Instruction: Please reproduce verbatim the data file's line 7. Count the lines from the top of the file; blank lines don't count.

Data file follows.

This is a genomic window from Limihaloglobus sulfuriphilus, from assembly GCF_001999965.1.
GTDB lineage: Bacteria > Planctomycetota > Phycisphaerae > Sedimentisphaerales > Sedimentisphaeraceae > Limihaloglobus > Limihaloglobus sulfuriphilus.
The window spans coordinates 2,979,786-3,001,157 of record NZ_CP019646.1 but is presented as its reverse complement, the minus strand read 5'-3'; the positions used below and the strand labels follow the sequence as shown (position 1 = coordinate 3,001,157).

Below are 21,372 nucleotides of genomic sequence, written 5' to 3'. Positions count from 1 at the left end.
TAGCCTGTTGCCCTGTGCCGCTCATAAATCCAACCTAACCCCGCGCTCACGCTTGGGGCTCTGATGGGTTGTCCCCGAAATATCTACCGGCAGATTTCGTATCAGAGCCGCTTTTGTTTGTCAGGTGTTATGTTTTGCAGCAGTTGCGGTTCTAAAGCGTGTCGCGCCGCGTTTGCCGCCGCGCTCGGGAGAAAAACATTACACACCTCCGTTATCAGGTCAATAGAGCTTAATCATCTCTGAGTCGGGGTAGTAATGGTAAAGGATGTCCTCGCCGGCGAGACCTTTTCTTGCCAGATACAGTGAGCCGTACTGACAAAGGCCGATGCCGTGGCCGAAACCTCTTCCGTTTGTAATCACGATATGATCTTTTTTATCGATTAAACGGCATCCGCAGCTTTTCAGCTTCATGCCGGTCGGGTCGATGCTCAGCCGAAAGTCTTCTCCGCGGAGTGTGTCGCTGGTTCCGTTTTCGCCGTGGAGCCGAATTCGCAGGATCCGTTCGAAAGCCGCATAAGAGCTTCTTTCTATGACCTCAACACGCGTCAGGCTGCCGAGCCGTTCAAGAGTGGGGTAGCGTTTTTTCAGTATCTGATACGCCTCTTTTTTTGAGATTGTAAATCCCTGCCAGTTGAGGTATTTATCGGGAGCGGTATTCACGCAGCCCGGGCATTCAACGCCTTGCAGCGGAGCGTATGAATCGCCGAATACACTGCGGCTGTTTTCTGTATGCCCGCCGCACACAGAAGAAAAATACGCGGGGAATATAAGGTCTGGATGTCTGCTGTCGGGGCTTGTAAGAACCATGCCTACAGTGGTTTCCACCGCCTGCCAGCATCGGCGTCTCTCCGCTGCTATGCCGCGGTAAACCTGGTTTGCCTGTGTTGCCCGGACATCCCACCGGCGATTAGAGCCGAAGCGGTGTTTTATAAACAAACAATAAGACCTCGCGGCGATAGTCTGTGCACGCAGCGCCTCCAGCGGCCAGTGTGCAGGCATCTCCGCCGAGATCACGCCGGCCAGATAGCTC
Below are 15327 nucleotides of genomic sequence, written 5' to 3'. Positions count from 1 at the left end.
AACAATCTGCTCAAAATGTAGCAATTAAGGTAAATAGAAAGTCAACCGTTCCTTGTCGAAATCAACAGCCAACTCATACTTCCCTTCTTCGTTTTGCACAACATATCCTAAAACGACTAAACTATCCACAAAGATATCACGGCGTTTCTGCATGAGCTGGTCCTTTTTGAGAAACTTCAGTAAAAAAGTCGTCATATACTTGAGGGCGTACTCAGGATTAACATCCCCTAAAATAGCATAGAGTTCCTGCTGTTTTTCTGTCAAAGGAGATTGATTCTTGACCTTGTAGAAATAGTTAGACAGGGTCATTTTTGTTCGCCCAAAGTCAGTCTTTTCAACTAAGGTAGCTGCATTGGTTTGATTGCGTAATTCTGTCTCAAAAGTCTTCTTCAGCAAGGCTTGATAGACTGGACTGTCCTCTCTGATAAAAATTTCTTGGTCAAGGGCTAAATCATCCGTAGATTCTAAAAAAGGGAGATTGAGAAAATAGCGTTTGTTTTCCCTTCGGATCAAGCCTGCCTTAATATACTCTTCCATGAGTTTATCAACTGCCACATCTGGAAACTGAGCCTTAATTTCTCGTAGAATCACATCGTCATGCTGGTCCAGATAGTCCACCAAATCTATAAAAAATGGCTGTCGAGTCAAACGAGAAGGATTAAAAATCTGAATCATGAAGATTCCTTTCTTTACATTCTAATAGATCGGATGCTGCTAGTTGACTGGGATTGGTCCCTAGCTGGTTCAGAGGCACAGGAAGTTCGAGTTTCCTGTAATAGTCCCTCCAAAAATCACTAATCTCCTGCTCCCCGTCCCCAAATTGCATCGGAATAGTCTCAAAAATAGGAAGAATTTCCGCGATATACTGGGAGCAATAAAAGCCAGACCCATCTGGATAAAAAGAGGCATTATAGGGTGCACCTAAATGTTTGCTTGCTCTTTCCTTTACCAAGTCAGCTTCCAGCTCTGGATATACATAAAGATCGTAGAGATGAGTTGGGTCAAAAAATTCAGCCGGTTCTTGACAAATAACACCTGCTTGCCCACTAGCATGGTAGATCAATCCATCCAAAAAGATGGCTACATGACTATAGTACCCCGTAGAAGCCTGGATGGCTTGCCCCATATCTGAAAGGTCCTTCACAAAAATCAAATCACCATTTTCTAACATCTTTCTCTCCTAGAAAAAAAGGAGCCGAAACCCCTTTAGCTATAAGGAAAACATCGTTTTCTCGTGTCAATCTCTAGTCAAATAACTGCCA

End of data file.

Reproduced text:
AACAATCTGCTCAAAATGTAGCAATTAAGGTAAATAGAAAGTCAACCGTTCCTTGTCGAAATCAACAGCCAACTCATACTTCCCTTCTTCGTTTTGCACAACATATCCTAAAACGACTAAACTATCCACAAAGATATCACGGCGTTTCTGCATGAGCTGGTCCTTTTTGAGAAACTTCAGTAAAAAAGTCGTCATATACTTGAGGGCGTACTCAGGATTAACATCCCCTAAAATAGCATAGAGTTCCTGCTGTTTTTCTGTCAAAGGAGATTGATTCTTGACCTTGTAGAAATAGTTAGACAGGGTCATTTTTGTTCGCCCAAAGTCAGTCTTTTCAACTAAGGTAGCTGCATTGGTTTGATTGCGTAATTCTGTCTCAAAAGTCTTCTTCAGCAAGGCTTGATAGACTGGACTGTCCTCTCTGATAAAAATTTCTTGGTCAAGGGCTAAATCATCCGTAGATTCTAAAAAAGGGAGATTGAGAAAATAGCGTTTGTTTTCCCTTCGGATCAAGCCTGCCTTAATATACTCTTCCATGAGTTTATCAACTGCCACATCTGGAAACTGAGCCTTAATTTCTCGTAGAATCACATCGTCATGCTGGTCCAGATAGTCCACCAAATCTATAAAAAATGGCTGTCGAGTCAAACGAGAAGGATTAAAAATCTGAATCATGAAGATTCCTTTCTTTACATTCTAATAGATCGGATGCTGCTAGTTGACTGGGATTGGTCCCTAGCTGGTTCAGAGGCACAGGAAGTTCGAGTTTCCTGTAATAGTCCCTCCAAAAATCACTAATCTCCTGCTCCCCGTCCCCAAATTGCATCGGAATAGTCTCAAAAATAGGAAGAATTTCCGCGATATACTGGGAGCAATAAAAGCCAGACCCATCTGGATAAAAAGAGGCATTATAGGGTGCACCTAAATGTTTGCTTGCTCTTTCCTTTACCAAGTCAGCTTCCAGCTCTGGATATACATAAAGATCGTAGAGATGAGTTGGGTCAAAAAATTCAGCCGGTTCTTGACAAATAACACCTGCTTGCCCACTAGCATGGTAGATCAATCCATCCAAAAAGATGGCTACATGACTATAGTACCCCGTAGAAGCCTGGATGGCTTGCCCCATATCTGAAAGGTCCTTCACAAAAATCAAATCACCATTTTCTAACATCTTTCTCTCCTAGAAAAAAAGGAGCCGAAACCCCTTTAGCTATAAGGAAAACATCGTTTTCTCGTGTCAATCTCTAGTCAAATAACTGCCA